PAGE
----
Three teams will be disappointed over the next two weeks leaving a sole undefeated champion.  But until the season comes to an end for the Gore Pirates (hopefully in two weeks in Edmond), I hope the fans and the coaches and particularly the players enjoy what’s left of this magical journey.  I want them to enjoy the limelight, to enjoy the signs displayed by the local businesses, to enjoy the pats on the back, the recognition from their peers and from the town, to continue being good role models for future Gore Pirates, and I want them to be present in the moment.  Yes, focus on the task at hand (beating Hominy), but also realize that this Gore Pirates football team of 2022 is in “the good ole days” right now.  I certainly do.

Yeah, just sitting back trying to recaptureA little of the glory of, well time slips awayAnd leaves you with nothing mister butBoring stories of

The lyrics to the first verse of The Boss’ #5 hit from the summer of 1985, “Glory Days” are actually autobiographical.  It’s a recount of a chance encounter Springsteen had with former Little League baseball teammate Joe DePugh in the summer of 1973.

This song has always been one of my top three favorite Springsteen songs.  I think it’s just because of the nostalgic feeling that the song creates within me the older I get, but I even recall it resonating with me as a 14 year old when it was released in 1985.  I’ve tried to feature it in different posts for years, but I could never get the post or a topic for it out of the “drafts” phase.  Finally, I did.  It made it into a published post.  All it took was inspiration from a bunch of 17 and 18 year olds and the community that has rallied behind them.  Thank you Jackson and thank you Gore Pirates.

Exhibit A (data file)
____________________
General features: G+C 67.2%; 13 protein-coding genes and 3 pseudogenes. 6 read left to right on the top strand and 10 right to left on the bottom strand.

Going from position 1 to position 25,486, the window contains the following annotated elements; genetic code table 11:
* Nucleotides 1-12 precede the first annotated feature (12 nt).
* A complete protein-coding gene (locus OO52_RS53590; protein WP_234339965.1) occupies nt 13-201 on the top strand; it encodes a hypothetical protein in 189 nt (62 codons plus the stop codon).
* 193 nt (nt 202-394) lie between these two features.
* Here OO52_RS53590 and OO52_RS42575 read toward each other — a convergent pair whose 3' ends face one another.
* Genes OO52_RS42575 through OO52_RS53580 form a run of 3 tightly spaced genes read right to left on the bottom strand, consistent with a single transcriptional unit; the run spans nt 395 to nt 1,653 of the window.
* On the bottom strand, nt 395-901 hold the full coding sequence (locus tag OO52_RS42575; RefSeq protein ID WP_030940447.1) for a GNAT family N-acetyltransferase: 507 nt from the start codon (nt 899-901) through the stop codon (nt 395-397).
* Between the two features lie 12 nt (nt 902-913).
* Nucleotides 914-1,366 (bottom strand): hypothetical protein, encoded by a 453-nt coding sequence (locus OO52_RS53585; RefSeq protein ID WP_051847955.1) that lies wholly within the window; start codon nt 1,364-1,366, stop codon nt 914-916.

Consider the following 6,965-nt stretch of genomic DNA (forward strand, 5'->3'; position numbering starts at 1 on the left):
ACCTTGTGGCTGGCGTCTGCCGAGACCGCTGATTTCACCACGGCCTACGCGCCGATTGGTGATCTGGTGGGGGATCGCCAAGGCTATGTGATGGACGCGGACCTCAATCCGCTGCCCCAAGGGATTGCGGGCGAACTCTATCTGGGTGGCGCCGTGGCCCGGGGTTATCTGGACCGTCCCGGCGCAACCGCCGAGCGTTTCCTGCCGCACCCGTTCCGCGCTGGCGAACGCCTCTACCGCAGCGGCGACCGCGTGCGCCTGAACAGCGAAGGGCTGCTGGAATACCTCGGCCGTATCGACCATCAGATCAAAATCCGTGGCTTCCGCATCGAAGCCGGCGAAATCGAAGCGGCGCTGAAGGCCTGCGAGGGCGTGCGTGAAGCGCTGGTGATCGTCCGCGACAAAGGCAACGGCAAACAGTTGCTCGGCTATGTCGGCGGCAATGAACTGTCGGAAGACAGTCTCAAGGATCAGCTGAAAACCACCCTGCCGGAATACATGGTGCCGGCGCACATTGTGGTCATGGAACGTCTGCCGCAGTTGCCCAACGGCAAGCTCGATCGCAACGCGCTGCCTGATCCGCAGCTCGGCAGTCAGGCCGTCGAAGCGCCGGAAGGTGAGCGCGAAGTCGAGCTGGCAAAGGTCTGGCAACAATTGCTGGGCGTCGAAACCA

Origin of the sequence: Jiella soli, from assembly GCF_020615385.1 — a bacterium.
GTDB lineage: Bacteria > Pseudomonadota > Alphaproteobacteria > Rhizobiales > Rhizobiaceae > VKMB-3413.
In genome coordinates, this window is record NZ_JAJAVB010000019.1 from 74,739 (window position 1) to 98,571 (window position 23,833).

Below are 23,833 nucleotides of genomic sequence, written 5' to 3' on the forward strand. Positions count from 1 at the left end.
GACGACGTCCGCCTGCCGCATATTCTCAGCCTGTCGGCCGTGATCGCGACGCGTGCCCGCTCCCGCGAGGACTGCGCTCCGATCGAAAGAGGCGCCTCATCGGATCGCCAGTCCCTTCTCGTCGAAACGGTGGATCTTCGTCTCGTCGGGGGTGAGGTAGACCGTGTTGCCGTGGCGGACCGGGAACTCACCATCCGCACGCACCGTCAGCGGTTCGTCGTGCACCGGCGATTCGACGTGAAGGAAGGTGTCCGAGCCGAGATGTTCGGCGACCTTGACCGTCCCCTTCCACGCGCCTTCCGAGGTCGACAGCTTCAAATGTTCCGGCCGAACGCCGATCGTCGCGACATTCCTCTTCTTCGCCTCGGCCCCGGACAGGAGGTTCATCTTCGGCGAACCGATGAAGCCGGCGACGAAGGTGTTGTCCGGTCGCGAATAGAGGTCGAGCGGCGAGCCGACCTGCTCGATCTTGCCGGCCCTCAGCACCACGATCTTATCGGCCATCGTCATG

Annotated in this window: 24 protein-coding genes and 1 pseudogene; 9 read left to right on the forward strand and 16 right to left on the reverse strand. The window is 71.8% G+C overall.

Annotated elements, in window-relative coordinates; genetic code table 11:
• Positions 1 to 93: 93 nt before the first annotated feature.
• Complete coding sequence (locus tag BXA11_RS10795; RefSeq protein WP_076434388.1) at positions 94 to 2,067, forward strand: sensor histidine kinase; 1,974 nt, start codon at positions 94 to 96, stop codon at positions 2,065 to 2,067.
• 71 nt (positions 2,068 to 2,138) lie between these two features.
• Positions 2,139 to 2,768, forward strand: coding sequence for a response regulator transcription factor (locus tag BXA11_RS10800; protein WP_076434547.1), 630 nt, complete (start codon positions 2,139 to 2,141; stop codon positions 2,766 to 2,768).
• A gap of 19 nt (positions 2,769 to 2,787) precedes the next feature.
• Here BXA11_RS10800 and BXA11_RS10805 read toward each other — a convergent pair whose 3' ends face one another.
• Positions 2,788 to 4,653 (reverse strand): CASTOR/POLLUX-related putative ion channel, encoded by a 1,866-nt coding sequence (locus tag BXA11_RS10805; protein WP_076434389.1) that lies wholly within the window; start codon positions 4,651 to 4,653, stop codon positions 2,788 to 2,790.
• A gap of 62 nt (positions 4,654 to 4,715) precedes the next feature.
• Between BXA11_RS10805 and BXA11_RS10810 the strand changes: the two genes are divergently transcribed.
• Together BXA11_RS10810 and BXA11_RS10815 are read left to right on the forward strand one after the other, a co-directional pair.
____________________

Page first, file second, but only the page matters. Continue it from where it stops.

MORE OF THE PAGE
And as always, thanks for reading.



Go Pirates!

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“Why don’t you get out of the nation” – Earnest Jackson featuring Sugar Daddy and the Gumbo Roux

My day job is as a banker. Writing is only a moonlighting gig when I’m inspired. As a banker, we discuss exciting things like interest rates for loans and deposits. We have fun acronyms like LTV and NIM and DCR. We talk about employment, housing, and costs. Oh, the costs! Costs for purchases. Costs for construction. Costs for developments. Costs, costs, and more costs.

And we also discuss the very present elephant in the room these days – inflation. We discuss inflation as a whole, and as a core number (excluding the volatile food and gas industries). We discuss how inflation might affect our region, our workforce, and our economy in NW Arkansas.

As a banker, I take an interest in these facts and figures and have to stay knowledgeable on financial topics, and so I listen to financial podcasts – many times on my daily commute. One of my go-to’s for many years has been NPR’s “Planet Money,” and that is exactly what inspired this particular post.

I don’t always catch every episode, but the recent two-part podcast (each episode is approximately 25 minutes and linked below) is a great listen. The two episodes combine the topics of inflation and music by featuring a largely-unknown, over-looked singer/songwriter and a song he recorded in 1975. The song had never seen the light of day… until recently.

It’s a fascinating tale which centers around a funky, R&B jam called “Inflation.” It was written and sung by Baton Rouge native Earnest Jackson with a backing band in 1975 called Sugar Daddy and the Gumbo Roux (if that isn’t a name for a R&B/soul band that originated in Baton Rouge during the mid 70’s then I’ll take my Boney M and Love Unlimited Orchestra albums and go home right now). The song was cut as a demo but was never released on an album or as a single. The band, at that time, included a few musicians that would go onto successful music careers and one in particular, who would become a very well known bass player (you’ll have to take a listen to the podcast to learn the identity).